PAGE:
Contrary to popular belief, color bleeding is not more common for a particular color. However, there are steps you can take to ensure that all your clothes come out clean, intact, and without the need for a rewash. Below we’ll discuss why colors bleed and share ways you can avoid it.
Why Do Clothes Color Bleed?
More often than not, garments color bleed simply due to the type of dye commercial clothing manufacturers oftentimes use when making colored clothes. The dye is called direct dye and it is available in many colors, which are equally as susceptible to color bleeding. However, it’s commonly used with red-colored clothing items. Therefore, red-colored clothing is associated (unfairly!) with color bleeding more than other colors.
Garments with red direct dye are much more likely to color bleed in the laundry as opposed to clothes that use fiber-reactive dye. This is because of the chemical makeup of direct dye and it reacts with the fibers of the clothing.
Red color bleeding also can be a result of over-dyeing or the dye not being properly settled in the fabric of the clothing.
Getting Color Bleed Out of Clothes in 5 Simple Steps
You take out a laundry load and are shocked and devastated to see some of your favorite clothes have color bleeding. What should you do? Use the below 5 tips, that's what:
Separate Affected Garment
The first thing is to take the item(s) that has been affected and NOT place it in the dryer or hangline. It is extremely difficult to remove the bleed once the piece dries.
Check Care Labels
We will be running another washer load with all the affected items, but first, check the care labels on each item. They sometimes warn that the garment is prone to bleeding and / or has special washing instructions. Note that new clothes are more prone to bleeding.
Pre-Treat the Stain
The next step will be to work on the affected spots before putting them in the washing machine. You might have a stain remover you trust or can try the following technique using regular laundry detergent:
Fill a sink or tub with 1 gallon of water
Add 2 tablespoons of detergent to the stained areas
Use a brush to scrub the stain
Allow the garment to soak for 30 minutes before a regular cycle in the washing machine
Wash with Like Colors
Run the washing machine but ensure that whites and colors are properly separated.
Inspect and Repeat If Necessary
Take out your clothes from the washer and check the affected items. If the stain is gone, awesome! If it's still there, don't panic. Instead, try the below alternatives.
Alternative Wash For Stubborn Stains
Now, if you tried the above and it did not work, it's time to move to something more powerful: oxygen bleach. Note this chemical works on both whites and colors (again, check the label!).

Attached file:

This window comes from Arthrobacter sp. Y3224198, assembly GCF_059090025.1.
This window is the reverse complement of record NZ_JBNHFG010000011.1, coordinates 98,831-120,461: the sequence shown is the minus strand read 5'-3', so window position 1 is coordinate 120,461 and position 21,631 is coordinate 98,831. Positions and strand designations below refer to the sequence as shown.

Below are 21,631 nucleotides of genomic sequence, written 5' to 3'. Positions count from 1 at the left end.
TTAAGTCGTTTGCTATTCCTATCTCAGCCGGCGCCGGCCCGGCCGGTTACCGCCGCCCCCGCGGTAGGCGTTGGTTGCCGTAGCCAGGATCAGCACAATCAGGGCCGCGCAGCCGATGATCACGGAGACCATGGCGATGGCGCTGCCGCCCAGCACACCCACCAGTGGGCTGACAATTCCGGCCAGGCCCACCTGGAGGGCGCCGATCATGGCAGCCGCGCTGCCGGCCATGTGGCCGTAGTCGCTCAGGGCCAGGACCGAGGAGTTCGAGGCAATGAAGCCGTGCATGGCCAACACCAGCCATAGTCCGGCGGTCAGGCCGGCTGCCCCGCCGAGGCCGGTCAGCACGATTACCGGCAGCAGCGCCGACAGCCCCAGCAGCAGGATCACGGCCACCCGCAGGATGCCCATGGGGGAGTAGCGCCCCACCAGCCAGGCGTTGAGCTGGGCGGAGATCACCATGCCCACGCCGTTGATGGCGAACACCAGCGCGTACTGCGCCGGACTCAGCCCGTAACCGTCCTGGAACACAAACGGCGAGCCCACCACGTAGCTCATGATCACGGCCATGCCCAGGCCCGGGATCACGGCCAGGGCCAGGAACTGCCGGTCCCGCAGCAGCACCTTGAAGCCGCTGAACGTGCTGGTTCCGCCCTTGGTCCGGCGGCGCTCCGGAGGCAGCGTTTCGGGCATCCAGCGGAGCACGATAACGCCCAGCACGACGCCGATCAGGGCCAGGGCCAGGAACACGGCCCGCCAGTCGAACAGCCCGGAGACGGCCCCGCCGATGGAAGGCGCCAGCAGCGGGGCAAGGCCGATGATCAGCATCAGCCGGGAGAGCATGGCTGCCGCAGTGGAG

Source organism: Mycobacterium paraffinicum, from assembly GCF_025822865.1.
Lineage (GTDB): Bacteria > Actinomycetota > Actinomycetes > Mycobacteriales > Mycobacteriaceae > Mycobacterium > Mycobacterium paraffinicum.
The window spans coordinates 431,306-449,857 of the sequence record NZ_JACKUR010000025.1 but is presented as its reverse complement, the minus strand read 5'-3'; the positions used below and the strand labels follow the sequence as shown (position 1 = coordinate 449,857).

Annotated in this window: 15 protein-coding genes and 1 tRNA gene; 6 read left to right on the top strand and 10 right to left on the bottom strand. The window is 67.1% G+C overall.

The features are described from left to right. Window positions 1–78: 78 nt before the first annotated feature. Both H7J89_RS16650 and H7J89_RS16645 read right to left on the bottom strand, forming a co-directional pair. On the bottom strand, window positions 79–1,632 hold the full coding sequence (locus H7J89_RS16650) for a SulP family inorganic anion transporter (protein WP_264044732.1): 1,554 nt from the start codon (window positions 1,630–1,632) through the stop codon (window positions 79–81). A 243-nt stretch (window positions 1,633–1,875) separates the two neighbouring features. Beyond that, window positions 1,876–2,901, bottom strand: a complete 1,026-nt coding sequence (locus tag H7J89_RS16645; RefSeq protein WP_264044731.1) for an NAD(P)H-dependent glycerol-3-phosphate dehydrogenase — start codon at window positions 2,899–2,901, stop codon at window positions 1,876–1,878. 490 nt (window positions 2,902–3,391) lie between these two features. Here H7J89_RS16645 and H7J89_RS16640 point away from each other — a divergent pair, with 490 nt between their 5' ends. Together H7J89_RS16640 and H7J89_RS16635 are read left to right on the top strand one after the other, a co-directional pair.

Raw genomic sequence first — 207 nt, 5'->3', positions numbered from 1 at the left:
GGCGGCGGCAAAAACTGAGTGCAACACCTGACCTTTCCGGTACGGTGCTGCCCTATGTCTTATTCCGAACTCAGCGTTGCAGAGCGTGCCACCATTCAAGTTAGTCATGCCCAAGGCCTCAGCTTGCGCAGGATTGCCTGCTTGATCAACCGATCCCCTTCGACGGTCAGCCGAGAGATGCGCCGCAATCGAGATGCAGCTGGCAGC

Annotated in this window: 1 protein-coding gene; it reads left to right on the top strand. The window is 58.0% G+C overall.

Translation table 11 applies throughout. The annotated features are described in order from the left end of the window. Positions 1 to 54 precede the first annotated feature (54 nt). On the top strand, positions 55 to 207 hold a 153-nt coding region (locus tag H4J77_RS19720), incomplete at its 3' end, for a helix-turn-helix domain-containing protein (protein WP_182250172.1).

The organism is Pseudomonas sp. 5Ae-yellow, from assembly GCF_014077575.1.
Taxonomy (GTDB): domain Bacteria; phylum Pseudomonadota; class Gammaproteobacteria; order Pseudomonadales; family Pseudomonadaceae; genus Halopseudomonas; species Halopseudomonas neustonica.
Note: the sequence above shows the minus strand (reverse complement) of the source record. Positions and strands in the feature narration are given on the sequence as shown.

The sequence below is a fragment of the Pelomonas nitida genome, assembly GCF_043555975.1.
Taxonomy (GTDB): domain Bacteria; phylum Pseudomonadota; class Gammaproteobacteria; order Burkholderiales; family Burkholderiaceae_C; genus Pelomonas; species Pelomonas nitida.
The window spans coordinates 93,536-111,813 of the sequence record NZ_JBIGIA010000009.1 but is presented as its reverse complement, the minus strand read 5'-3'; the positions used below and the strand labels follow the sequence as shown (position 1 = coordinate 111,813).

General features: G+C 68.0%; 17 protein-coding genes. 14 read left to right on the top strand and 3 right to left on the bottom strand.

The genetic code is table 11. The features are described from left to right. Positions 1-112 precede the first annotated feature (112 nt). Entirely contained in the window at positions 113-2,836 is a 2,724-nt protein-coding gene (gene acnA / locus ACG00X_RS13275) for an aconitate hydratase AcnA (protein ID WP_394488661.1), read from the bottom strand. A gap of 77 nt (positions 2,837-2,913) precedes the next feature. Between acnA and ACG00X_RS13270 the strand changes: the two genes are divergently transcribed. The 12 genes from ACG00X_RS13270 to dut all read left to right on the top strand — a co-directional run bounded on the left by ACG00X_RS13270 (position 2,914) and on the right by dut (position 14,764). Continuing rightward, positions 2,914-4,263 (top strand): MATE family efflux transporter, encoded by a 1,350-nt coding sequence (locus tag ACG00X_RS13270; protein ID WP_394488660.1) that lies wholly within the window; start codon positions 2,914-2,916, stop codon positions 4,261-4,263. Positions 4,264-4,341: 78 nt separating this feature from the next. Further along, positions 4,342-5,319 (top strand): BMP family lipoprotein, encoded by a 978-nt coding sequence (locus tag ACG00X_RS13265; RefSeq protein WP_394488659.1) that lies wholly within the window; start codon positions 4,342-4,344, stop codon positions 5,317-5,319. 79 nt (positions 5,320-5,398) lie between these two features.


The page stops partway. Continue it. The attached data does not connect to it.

Fill a tub with 1 gallon of water and mix 1 cup of oxygenated bleach.
Soak the item for 30 minutes
Rinse the clothes with cold water
Place the garment back in the washer and run a normal cycle load
Fill the tub with another gallon of water and 1 cup of bleach
Soak your clothes for another 30 minutes
Rinse them with cold water
Another chemical you can try is hydrogen peroxide. Before getting started, however, you will need to do a colorfast test. Dampen a cotton ball with hydrogen peroxide and rub or blot it at the back of your item's seam. If any color is transferred to the cotton ball, do NOT proceed.
Otherwise, here are the steps:
Mix 3 cups of water with 1 cup of hydrogen peroxide in a container
Fill a sink with water and add your solution
Place the affected garments in the sink and let them soak for 8 hours
Rinse with cool water
A third alternative technique is using white vinegar. Simply repeat the steps mentioned above for detergent, but use 1 cup of vinegar instead.
How Do I Avoid Color Bleeding?
Unless you are making your own clothes or dying your own clothes it’s difficult to know much about the dye used on your clothing items.
With that said, there are a few best practices you can follow regardless of the type of dye to limit your chances of experiencing color bleeding on your next laundry day.
Always separate lights and darks. This is a mandatory practice at Rinse but you may be surprised to know that many people at home overlook this important step when doing their laundry.
Use a color fixative such as Retayne or Raycafix on your clothes pre-wash to help prevent color transfer.
Use cold water over hot water when washing. Hot water can loosen up the fabric and increase the likelihood of color bleeding.
When possible, adjust your washer settings to delicate or something similar to reduce the amount of friction inside the washing machine.
Add color catcher sheets to the machine to help catch and hold dyes during washing.
Turn your clothes inside out to reduce both color fading and color bleeding.
As you can see there are several steps you can take to help reduce the chances of color bleeding. By implementing these basic tips you’ll not only limit color bleeding but improve the lifespan of your clothes.
Say Goodbye to Color Bleed with Rinse
There is one last technique we'd like to share when it comes to preventing color bleeding: using a professional laundry service, such as Rinse. We have years of experience cleaning all types of garments and their respective dyes.
Our team of professional cleaners knows how to tackle even the toughest stains and how to wash your clothes to make sure bleeding does not happen.
In addition, we offer the ultimate convenience for your laundry day – we pick up and deliver your clothes to your doorstep, 7 days a week. Not only can you rest easy knowing your clothes are in the care of experts, but you will save precious time by choosing Rinse for your clothes and their color care.
Contact us at Rinse today to see our skill in action.
Image Source: Kraft-Heinz, Inc., Church & Dwight Co., Inc.